Judah, Sunita Maya (2016) Biomarker profiling in rheumatoid arthritis: an investigation of markers of immune dysfunction and their relationship to disease phenotype. Doctoral thesis, Keele University.

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Rheumatoid arthritis is an autoimmune disease in which various mediators of immune function play a vital role in the pathological process, influencing its development, progression and severity.

The aim of this study was to investigate the relationship between markers of immune dysfunction and the disease process. One of the main objectives was to identify key biomarkers involved in early RA (<1 year) and their association with disease measures and development of established disease (>5 years). Another objective was to determine the relationship between biomarkers of the peripheral circulation and the synovial joint, and to investigate the association of markers from both environments with disease activity and severity. The influence of smoking on biomarker expression and its relationship with disease activity and severity was also investigated.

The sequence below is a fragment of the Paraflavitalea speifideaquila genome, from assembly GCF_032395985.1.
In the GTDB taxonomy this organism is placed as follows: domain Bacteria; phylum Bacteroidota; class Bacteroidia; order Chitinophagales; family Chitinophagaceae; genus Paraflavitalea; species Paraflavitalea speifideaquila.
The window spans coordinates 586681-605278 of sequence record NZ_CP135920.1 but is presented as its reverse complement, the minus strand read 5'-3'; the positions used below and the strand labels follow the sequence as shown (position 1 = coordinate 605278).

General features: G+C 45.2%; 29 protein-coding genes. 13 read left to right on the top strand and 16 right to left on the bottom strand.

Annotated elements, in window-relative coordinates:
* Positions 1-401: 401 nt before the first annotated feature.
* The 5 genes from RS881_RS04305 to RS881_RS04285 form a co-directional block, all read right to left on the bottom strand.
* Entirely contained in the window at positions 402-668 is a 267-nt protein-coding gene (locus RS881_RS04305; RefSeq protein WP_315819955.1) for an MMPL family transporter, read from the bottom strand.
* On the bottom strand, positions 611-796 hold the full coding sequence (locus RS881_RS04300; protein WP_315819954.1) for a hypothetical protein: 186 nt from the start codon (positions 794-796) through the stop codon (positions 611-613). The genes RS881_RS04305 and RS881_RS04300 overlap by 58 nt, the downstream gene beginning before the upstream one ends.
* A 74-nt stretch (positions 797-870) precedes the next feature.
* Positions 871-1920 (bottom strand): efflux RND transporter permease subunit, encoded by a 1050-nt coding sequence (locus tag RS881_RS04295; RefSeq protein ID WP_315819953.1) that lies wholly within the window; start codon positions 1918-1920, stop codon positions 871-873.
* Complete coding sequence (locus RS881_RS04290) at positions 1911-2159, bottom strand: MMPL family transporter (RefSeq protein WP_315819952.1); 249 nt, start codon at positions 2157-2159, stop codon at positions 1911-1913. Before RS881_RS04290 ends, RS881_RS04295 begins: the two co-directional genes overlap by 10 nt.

Using ELISAs and bead-based multiplex assays, 41 mediators were analysed in the sera of early RA (n=86), established RA (n=77), OA (n=20), PsA (n=34) and ReA (n=26) patients as well as in paired sera and synovial fluid of 52 RA patients. Data were analysed using a variety of statistical methods including hierarchical clustering, principal component analysis, regression analysis and ROC analysis.

This study demonstrated the involvement of numerous interleukins, matrix remodelling mediators and pro inflammatory mediators in the disease process in both early and established RA, and enabled its differentiation from other arthritides. In addition, biomarkers from both the synovial fluid and the peripheral circulation were found to be associated with disease activity and severity. Cigarette smoking influenced biomarker expression in both the systemic and local environment, and a smoking associated biomarker profile was associated with worse disease.

This study reveals that RA is an extremely heterogeneous disease involving many mediators in a complex network which may include various pathological routes. Many of these biomarkers could potentially become new targets for disease intervention.

Item Type: Thesis (Doctoral)
Subjects: R Medicine > RC Internal medicine
Divisions: Faculty of Medicine and Health Sciences > Institute for Science and Technology in Medicine
Contributors: Mattey, DL (Thesis advisor)
Depositing User: Lisa Bailey
Date Deposited: 01 Nov 2016 09:31
Last Modified: 11 Aug 2022 11:20
URI: https://eprints.keele.ac.uk/id/eprint/2392

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